The first thing one notices about Singing To A Bee
is the intricate packaging of folded cardboard with a magnetic catch (!) to hold the assembly together. Having never seen anything quite like this before (the winner in packaging originality thus far was Gebhard Ullmann's 1993 recording Ta Lam
, released by 99 Records), I was more than a little intrigued as to what music was lurking inside. Singing To A Bee
is a live recording of a concert in the small, intimate Teatro Lethes on the last gig in a ten-day tour of Portugal. Given that the instrumentation consists of accordion, trumpet and bass, one might accuse Will Holshouser is trying too hard to be different for its own sake, but that would be a misplaced accusation. Everything works, and works well, especially when combined with Holhouser's unique and engaging compositions.
With an unerring sense of balance and delicacy, Holshouser, trumpeter Ron Horton and bassist David Phillips play an intimate set that is full of surprises. Holshouser plays accordion like no one else, getting a wide variety of sounds and textures in a manner that's entirely different from say, Victor Prieto
. Horton is his perfect foil, playing with a very sharp and tight sound and blending very well by precisely controlling his dynamics. Phillips not only controls his volume but is also very careful in his placement of notes and their register, as well as the mixing of plucking and bowing.
Holshouser the composer matches the player in that less is more. His phrases and harmony have an oddness about them that are surprising, but make total sense. Each piece is a miniature story that has the feel about it of tight arrangement while allowing much individual freedom. The players really know each other and one can easily sense the organic development of each piece.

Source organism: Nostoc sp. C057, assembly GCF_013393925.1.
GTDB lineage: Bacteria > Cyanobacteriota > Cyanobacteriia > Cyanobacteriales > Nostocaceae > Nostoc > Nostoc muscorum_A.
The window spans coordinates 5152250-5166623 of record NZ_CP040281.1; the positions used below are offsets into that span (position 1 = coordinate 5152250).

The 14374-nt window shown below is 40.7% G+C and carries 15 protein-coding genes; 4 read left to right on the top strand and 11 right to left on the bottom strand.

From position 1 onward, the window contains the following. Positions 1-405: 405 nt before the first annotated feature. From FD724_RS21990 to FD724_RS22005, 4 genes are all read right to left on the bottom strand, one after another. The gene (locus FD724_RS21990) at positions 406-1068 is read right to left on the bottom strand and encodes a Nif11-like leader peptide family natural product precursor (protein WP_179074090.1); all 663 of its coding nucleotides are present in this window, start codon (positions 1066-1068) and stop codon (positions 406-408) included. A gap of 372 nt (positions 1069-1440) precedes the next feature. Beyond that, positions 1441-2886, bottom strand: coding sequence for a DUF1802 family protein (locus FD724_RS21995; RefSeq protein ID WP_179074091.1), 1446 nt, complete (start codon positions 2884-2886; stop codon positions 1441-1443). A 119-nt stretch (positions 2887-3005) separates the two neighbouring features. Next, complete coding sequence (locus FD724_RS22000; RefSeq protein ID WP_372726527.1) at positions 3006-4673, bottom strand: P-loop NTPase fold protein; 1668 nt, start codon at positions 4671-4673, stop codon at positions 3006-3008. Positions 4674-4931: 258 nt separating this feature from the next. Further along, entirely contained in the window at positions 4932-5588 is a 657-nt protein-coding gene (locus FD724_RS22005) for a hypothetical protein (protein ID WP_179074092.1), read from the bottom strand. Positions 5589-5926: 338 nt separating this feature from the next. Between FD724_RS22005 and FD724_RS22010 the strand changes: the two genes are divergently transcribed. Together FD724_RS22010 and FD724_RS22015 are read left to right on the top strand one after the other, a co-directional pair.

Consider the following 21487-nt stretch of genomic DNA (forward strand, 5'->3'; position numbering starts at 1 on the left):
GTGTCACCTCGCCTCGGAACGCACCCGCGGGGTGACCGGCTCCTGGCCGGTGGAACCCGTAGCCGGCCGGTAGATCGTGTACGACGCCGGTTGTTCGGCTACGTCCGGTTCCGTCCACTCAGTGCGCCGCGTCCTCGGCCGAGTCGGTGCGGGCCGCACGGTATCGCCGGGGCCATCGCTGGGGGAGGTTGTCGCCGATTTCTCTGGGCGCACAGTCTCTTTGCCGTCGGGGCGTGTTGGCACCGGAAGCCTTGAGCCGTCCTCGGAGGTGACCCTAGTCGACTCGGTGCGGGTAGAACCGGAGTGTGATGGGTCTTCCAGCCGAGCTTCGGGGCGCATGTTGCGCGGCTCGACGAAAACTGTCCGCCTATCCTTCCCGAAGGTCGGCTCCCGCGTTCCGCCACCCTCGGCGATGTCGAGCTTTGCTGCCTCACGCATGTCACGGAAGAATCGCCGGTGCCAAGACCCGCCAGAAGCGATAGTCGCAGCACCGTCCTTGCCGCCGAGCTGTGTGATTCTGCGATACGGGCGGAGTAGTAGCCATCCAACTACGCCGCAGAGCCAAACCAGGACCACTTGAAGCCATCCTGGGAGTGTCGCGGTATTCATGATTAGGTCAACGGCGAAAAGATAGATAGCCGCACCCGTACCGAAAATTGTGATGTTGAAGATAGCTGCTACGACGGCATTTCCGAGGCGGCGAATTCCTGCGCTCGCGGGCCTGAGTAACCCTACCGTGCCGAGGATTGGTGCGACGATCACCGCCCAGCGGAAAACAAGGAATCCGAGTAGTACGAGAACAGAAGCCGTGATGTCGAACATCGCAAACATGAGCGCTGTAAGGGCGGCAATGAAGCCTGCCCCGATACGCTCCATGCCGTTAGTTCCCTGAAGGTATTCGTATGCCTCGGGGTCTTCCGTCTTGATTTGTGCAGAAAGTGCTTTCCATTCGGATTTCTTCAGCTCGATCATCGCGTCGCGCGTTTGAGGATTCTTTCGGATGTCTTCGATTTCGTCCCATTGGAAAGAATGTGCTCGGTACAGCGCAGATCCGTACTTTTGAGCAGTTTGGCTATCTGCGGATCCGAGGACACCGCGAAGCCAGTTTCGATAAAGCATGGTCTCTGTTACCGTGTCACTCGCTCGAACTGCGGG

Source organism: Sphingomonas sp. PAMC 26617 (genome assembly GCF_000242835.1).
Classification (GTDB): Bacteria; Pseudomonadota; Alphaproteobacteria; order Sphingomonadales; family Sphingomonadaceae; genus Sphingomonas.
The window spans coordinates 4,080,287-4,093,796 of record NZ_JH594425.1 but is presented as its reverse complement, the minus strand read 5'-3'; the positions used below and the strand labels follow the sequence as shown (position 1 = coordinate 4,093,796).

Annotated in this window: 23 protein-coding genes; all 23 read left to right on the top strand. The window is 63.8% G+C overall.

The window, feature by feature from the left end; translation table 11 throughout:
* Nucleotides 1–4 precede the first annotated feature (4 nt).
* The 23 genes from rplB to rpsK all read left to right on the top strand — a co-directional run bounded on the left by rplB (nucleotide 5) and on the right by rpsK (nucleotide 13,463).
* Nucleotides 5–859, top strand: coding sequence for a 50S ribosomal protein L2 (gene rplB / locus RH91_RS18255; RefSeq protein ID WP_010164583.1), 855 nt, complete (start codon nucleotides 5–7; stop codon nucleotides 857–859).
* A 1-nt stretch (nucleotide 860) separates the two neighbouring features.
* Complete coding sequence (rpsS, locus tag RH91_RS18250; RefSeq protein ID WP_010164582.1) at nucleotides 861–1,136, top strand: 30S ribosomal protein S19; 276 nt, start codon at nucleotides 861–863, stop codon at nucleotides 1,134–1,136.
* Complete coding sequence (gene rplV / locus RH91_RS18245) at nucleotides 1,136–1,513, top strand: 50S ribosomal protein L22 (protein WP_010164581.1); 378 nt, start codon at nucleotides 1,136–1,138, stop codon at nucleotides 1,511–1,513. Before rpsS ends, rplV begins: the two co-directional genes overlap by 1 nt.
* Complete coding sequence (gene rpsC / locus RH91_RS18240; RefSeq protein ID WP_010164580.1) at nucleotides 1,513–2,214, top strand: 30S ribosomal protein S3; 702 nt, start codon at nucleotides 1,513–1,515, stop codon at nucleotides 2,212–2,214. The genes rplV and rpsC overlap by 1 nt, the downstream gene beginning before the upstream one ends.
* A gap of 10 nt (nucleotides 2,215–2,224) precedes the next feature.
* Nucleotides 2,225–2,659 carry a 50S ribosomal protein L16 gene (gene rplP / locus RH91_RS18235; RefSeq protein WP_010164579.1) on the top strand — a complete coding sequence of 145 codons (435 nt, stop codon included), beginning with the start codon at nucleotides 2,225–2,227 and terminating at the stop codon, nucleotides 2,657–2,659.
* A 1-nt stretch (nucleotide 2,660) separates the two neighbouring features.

This music is very hard to characterize, and each piece has its own mood. Everything is quite delicate, even "Fish Head Stomp," which clearly nods towards a Cajun/zydeco feel. Horton, although he does play out in this tune at times, is continually brought back within the web created by Phillips' arco bass and Holshouser's intimations, effectively seducing the listener into continually waiting for the other aural shoe to drop.
"Uma Bica" is listed as a group effort, and the piece does have the feel of an in-the-moment improvisation, starting off with Holshouser playing solo. He's joined by Phillips as they move in and out of rhythm, until Horton finally joins with both shrieks and lines, all played at moderate volume. In the end, the sound and effect is the same as the other pieces, except with no overt melody.
The audience was enchanted throughout this performance and applauded heartily at the end of the traditional "La Esperanza." Allow yourself to be seduced also by this poetic and finely crafted delicacy that will reveal many layers within the gossamer the trio weaves. Recommended.